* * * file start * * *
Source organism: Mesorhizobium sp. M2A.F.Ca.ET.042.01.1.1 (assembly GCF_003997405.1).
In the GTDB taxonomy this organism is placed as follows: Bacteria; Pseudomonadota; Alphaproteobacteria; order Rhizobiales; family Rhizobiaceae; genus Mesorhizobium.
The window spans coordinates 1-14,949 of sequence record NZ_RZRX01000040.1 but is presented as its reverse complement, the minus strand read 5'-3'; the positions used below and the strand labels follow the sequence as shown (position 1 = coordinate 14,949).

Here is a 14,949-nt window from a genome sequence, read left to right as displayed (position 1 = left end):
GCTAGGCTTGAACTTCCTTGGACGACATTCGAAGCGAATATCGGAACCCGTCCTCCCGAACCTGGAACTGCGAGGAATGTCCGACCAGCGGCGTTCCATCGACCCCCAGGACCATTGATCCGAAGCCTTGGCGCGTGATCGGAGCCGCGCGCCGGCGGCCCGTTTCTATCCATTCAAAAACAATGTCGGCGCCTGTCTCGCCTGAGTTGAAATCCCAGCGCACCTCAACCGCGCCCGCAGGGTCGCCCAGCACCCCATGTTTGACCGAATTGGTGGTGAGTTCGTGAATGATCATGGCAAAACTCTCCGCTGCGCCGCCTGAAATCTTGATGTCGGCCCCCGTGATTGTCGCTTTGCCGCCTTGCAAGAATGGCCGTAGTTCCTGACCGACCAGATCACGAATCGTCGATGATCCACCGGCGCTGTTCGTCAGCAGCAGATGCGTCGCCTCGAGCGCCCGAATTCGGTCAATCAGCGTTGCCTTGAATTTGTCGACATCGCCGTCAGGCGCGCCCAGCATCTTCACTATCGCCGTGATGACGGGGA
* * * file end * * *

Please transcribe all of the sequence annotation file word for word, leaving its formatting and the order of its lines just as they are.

Source organism: Mesorhizobium sp. M2A.F.Ca.ET.042.01.1.1 (assembly GCF_003997405.1).
In the GTDB taxonomy this organism is placed as follows: Bacteria; Pseudomonadota; Alphaproteobacteria; order Rhizobiales; family Rhizobiaceae; genus Mesorhizobium.
The window spans coordinates 1-14,949 of sequence record NZ_RZRX01000040.1 but is presented as its reverse complement, the minus strand read 5'-3'; the positions used below and the strand labels follow the sequence as shown (position 1 = coordinate 14,949).

Here is a 14,949-nt window from a genome sequence, read left to right as displayed (position 1 = left end):
GCTAGGCTTGAACTTCCTTGGACGACATTCGAAGCGAATATCGGAACCCGTCCTCCCGAACCTGGAACTGCGAGGAATGTCCGACCAGCGGCGTTCCATCGACCCCCAGGACCATTGATCCGAAGCCTTGGCGCGTGATCGGAGCCGCGCGCCGGCGGCCCGTTTCTATCCATTCAAAAACAATGTCGGCGCCTGTCTCGCCTGAGTTGAAATCCCAGCGCACCTCAACCGCGCCCGCAGGGTCGCCCAGCACCCCATGTTTGACCGAATTGGTGGTGAGTTCGTGAATGATCATGGCAAAACTCTCCGCTGCGCCGCCTGAAATCTTGATGTCGGCCCCCGTGATTGTCGCTTTGCCGCCTTGCAAGAATGGCCGTAGTTCCTGACCGACCAGATCACGAATCGTCGATGATCCACCGGCGCTGTTCGTCAGCAGCAGATGCGTCGCCTCGAGCGCCCGAATTCGGTCAATCAGCGTTGCCTTGAATTTGTCGACATCGCCGTCAGGCGCGCCCAGCATCTTCACTATCGCCGTGATGACGGGGA